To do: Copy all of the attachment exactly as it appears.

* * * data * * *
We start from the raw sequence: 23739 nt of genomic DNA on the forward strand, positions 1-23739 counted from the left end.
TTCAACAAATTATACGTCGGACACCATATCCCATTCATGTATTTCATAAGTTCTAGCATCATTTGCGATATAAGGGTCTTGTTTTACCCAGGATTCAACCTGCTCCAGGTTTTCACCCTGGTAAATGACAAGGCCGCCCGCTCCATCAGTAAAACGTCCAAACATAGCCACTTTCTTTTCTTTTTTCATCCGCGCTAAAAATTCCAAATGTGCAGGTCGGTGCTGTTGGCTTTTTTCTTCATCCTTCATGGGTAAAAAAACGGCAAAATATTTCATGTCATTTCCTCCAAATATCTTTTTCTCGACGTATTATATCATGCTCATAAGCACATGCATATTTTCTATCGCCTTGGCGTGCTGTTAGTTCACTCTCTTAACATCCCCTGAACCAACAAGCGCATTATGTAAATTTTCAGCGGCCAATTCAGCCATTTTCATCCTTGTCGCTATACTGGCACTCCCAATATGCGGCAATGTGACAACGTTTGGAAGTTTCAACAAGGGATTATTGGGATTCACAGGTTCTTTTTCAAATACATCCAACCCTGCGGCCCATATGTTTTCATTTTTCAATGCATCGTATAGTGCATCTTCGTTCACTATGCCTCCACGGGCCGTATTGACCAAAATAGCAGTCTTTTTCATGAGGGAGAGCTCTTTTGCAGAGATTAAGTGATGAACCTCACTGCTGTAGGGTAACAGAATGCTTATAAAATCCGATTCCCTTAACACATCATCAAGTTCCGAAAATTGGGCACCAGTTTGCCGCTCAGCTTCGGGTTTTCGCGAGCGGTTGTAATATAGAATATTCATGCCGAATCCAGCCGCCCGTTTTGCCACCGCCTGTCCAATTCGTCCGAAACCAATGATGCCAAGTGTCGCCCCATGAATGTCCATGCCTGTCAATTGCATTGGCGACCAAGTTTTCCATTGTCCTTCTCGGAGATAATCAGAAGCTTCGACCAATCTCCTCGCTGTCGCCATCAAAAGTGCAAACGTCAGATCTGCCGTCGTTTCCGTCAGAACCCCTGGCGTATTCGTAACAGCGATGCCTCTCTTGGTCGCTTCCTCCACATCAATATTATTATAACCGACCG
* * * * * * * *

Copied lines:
We start from the raw sequence: 23739 nt of genomic DNA on the forward strand, positions 1-23739 counted from the left end.
TTCAACAAATTATACGTCGGACACCATATCCCATTCATGTATTTCATAAGTTCTAGCATCATTTGCGATATAAGGGTCTTGTTTTACCCAGGATTCAACCTGCTCCAGGTTTTCACCCTGGTAAATGACAAGGCCGCCCGCTCCATCAGTAAAACGTCCAAACATAGCCACTTTCTTTTCTTTTTTCATCCGCGCTAAAAATTCCAAATGTGCAGGTCGGTGCTGTTGGCTTTTTTCTTCATCCTTCATGGGTAAAAAAACGGCAAAATATTTCATGTCATTTCCTCCAAATATCTTTTTCTCGACGTATTATATCATGCTCATAAGCACATGCATATTTTCTATCGCCTTGGCGTGCTGTTAGTTCACTCTCTTAACATCCCCTGAACCAACAAGCGCATTATGTAAATTTTCAGCGGCCAATTCAGCCATTTTCATCCTTGTCGCTATACTGGCACTCCCAATATGCGGCAATGTGACAACGTTTGGAAGTTTCAACAAGGGATTATTGGGATTCACAGGTTCTTTTTCAAATACATCCAACCCTGCGGCCCATATGTTTTCATTTTTCAATGCATCGTATAGTGCATCTTCGTTCACTATGCCTCCACGGGCCGTATTGACCAAAATAGCAGTCTTTTTCATGAGGGAGAGCTCTTTTGCAGAGATTAAGTGATGAACCTCACTGCTGTAGGGTAACAGAATGCTTATAAAATCCGATTCCCTTAACACATCATCAAGTTCCGAAAATTGGGCACCAGTTTGCCGCTCAGCTTCGGGTTTTCGCGAGCGGTTGTAATATAGAATATTCATGCCGAATCCAGCCGCCCGTTTTGCCACCGCCTGTCCAATTCGTCCGAAACCAATGATGCCAAGTGTCGCCCCATGAATGTCCATGCCTGTCAATTGCATTGGCGACCAAGTTTTCCATTGTCCTTCTCGGAGATAATCAGAAGCTTCGACCAATCTCCTCGCTGTCGCCATCAAAAGTGCAAACGTCAGATCTGCCGTCGTTTCCGTCAGAACCCCTGGCGTATTCGTAACAGCGATGCCTCTCTTGGTCGCTTCCTCCACATCAATATTATTATAACCGACCG